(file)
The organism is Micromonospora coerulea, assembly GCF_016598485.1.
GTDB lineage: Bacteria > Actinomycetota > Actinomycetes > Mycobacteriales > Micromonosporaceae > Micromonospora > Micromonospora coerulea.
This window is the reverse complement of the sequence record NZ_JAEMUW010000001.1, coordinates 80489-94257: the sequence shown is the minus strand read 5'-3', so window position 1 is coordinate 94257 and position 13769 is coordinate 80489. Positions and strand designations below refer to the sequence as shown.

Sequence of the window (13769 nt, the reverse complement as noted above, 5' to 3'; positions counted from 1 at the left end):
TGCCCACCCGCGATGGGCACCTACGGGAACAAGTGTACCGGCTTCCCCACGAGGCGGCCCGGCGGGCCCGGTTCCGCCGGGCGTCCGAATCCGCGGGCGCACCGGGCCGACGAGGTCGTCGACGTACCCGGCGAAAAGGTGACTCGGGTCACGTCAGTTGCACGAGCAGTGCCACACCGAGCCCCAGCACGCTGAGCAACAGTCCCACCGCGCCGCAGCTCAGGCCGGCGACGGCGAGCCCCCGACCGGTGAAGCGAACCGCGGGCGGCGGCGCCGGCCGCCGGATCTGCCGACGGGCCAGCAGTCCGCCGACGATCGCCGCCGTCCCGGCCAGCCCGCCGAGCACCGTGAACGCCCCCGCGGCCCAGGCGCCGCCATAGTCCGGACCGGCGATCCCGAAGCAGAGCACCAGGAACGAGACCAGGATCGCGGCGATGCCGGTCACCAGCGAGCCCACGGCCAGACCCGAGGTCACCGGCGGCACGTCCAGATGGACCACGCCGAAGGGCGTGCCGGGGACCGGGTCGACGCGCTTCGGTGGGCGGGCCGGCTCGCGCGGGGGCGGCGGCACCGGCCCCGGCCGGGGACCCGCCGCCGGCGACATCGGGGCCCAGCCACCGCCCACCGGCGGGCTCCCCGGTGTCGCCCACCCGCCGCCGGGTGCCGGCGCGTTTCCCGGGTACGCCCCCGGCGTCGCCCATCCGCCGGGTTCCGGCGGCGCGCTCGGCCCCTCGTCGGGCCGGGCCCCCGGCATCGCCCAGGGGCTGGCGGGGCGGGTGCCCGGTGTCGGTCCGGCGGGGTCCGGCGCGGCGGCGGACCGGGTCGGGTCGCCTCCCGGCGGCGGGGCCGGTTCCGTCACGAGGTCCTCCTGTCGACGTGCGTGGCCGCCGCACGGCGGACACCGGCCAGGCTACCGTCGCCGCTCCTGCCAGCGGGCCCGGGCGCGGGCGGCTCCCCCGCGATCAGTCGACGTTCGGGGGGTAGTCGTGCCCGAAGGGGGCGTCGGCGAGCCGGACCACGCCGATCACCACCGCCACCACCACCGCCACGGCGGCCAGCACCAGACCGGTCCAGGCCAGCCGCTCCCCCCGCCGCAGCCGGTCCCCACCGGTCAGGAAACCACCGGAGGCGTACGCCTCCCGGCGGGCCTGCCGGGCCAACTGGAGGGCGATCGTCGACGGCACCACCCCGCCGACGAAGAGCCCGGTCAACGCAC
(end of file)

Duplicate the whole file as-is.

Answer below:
The organism is Micromonospora coerulea, assembly GCF_016598485.1.
GTDB lineage: Bacteria > Actinomycetota > Actinomycetes > Mycobacteriales > Micromonosporaceae > Micromonospora > Micromonospora coerulea.
This window is the reverse complement of the sequence record NZ_JAEMUW010000001.1, coordinates 80489-94257: the sequence shown is the minus strand read 5'-3', so window position 1 is coordinate 94257 and position 13769 is coordinate 80489. Positions and strand designations below refer to the sequence as shown.

Sequence of the window (13769 nt, the reverse complement as noted above, 5' to 3'; positions counted from 1 at the left end):
TGCCCACCCGCGATGGGCACCTACGGGAACAAGTGTACCGGCTTCCCCACGAGGCGGCCCGGCGGGCCCGGTTCCGCCGGGCGTCCGAATCCGCGGGCGCACCGGGCCGACGAGGTCGTCGACGTACCCGGCGAAAAGGTGACTCGGGTCACGTCAGTTGCACGAGCAGTGCCACACCGAGCCCCAGCACGCTGAGCAACAGTCCCACCGCGCCGCAGCTCAGGCCGGCGACGGCGAGCCCCCGACCGGTGAAGCGAACCGCGGGCGGCGGCGCCGGCCGCCGGATCTGCCGACGGGCCAGCAGTCCGCCGACGATCGCCGCCGTCCCGGCCAGCCCGCCGAGCACCGTGAACGCCCCCGCGGCCCAGGCGCCGCCATAGTCCGGACCGGCGATCCCGAAGCAGAGCACCAGGAACGAGACCAGGATCGCGGCGATGCCGGTCACCAGCGAGCCCACGGCCAGACCCGAGGTCACCGGCGGCACGTCCAGATGGACCACGCCGAAGGGCGTGCCGGGGACCGGGTCGACGCGCTTCGGTGGGCGGGCCGGCTCGCGCGGGGGCGGCGGCACCGGCCCCGGCCGGGGACCCGCCGCCGGCGACATCGGGGCCCAGCCACCGCCCACCGGCGGGCTCCCCGGTGTCGCCCACCCGCCGCCGGGTGCCGGCGCGTTTCCCGGGTACGCCCCCGGCGTCGCCCATCCGCCGGGTTCCGGCGGCGCGCTCGGCCCCTCGTCGGGCCGGGCCCCCGGCATCGCCCAGGGGCTGGCGGGGCGGGTGCCCGGTGTCGGTCCGGCGGGGTCCGGCGCGGCGGCGGACCGGGTCGGGTCGCCTCCCGGCGGCGGGGCCGGTTCCGTCACGAGGTCCTCCTGTCGACGTGCGTGGCCGCCGCACGGCGGACACCGGCCAGGCTACCGTCGCCGCTCCTGCCAGCGGGCCCGGGCGCGGGCGGCTCCCCCGCGATCAGTCGACGTTCGGGGGGTAGTCGTGCCCGAAGGGGGCGTCGGCGAGCCGGACCACGCCGATCACCACCGCCACCACCACCGCCACGGCGGCCAGCACCAGACCGGTCCAGGCCAGCCGCTCCCCCCGCCGCAGCCGGTCCCCACCGGTCAGGAAACCACCGGAGGCGTACGCCTCCCGGCGGGCCTGCCGGGCCAACTGGAGGGCGATCGTCGACGGCACCACCCCGCCGACGAAGAGCCCGGTCAACGCAC